The mean patient age at randomization was 62.6 years (±7.3 years). Patients were Caucasian (82%), African American (9%), Hispanic (7%), Asian (1%) or Native American (<1%). The mean duration of BPH symptoms was 4.7 years (±4.6 years). Patients had moderate to severe BPH symptoms at baseline with a mean AUA symptom score of approximately 17 out of 35 points. Mean maximum urinary flow rate was 10.5 mL/sec (±2.6 mL/sec). The mean prostate volume as measured by transrectal ultrasound was 36.3 mL (±20.1 mL). Prostate volume was ≤20 mL in 16% of patients, ≥50 mL in 18% of patients and between 21 and 49 mL in 66% of patients.
The primary endpoint was a composite measure of the first occurrence of any of the following five outcomes: a ≥4 point confirmed increase from baseline in symptom score, acute urinary retention, BPHrelated renal insufficiency (creatinine rise), recurrent urinary tract infections or urosepsis, or incontinence. Compared to placebo, treatment with PROSCAR, doxazosin, or combination therapy resulted in a reduction in the risk of experiencing one of these five outcome events by 34% (p=0.002), 39% (p<0.001), and 67% (p<0.001), respectively. Combination therapy resulted in a significant reduction in the risk of the primary endpoint compared to treatment with PROSCAR alone (49%; p≤0.001) or doxazosin alone (46%; p≤0.001). (See Table 6.)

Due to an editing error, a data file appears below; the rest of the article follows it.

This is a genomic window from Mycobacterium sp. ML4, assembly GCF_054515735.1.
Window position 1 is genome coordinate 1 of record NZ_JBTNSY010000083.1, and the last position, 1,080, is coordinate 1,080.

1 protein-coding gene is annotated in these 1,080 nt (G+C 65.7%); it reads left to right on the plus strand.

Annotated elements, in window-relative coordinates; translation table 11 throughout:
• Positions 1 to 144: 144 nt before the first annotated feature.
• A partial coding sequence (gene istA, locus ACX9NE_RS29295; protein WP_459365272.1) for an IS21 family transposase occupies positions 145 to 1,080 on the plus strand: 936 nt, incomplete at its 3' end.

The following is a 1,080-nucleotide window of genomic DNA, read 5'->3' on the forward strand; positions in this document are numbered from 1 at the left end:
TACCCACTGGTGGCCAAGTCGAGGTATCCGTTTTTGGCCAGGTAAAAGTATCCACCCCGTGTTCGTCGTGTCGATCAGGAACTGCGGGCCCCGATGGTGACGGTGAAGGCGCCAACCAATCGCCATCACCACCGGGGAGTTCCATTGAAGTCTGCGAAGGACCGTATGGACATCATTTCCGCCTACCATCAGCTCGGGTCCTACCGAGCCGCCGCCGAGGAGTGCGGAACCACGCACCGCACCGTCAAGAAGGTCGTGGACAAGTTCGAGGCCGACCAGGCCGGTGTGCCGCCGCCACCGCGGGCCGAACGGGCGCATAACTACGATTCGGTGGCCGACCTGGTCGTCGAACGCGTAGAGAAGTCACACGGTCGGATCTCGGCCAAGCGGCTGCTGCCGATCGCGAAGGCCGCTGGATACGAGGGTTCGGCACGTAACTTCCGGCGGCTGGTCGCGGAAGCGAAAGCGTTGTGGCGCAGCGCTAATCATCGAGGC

Table 6: Count and Percent Incidence of Primary Outcome Events by Treatment Group in MTOPS
N (%) N=756
N (%) N=768
N (%) N=786
N (%) N=3047 N (%) AUA 4-point rise 100 (13.6) 59 (7.8) 74 (9.6) 41 (5.2) 274 (9.0) Acute urinary retention 18 (2.4) 13 (1.7) 6 (0.8) 4 (0.5) 41 (1.3) Incontinence 8 (1.1) 11 (1.5) 9 (1.2) 3 (0.4) 31 (1.0) Recurrent UTI/ urosepsis 2 (0.3) 2 (0.3) 0 (0.0) 1 (0.1) 5 (0.2) Creatinine rise 0 (0.0) 0 (0.0) 0 (0.0) 0 (0.0) 0 (0.0) Total Events 128 (17.4) 85 (11.2) 89 (11.6) 49 (6.2) 351 (11.5)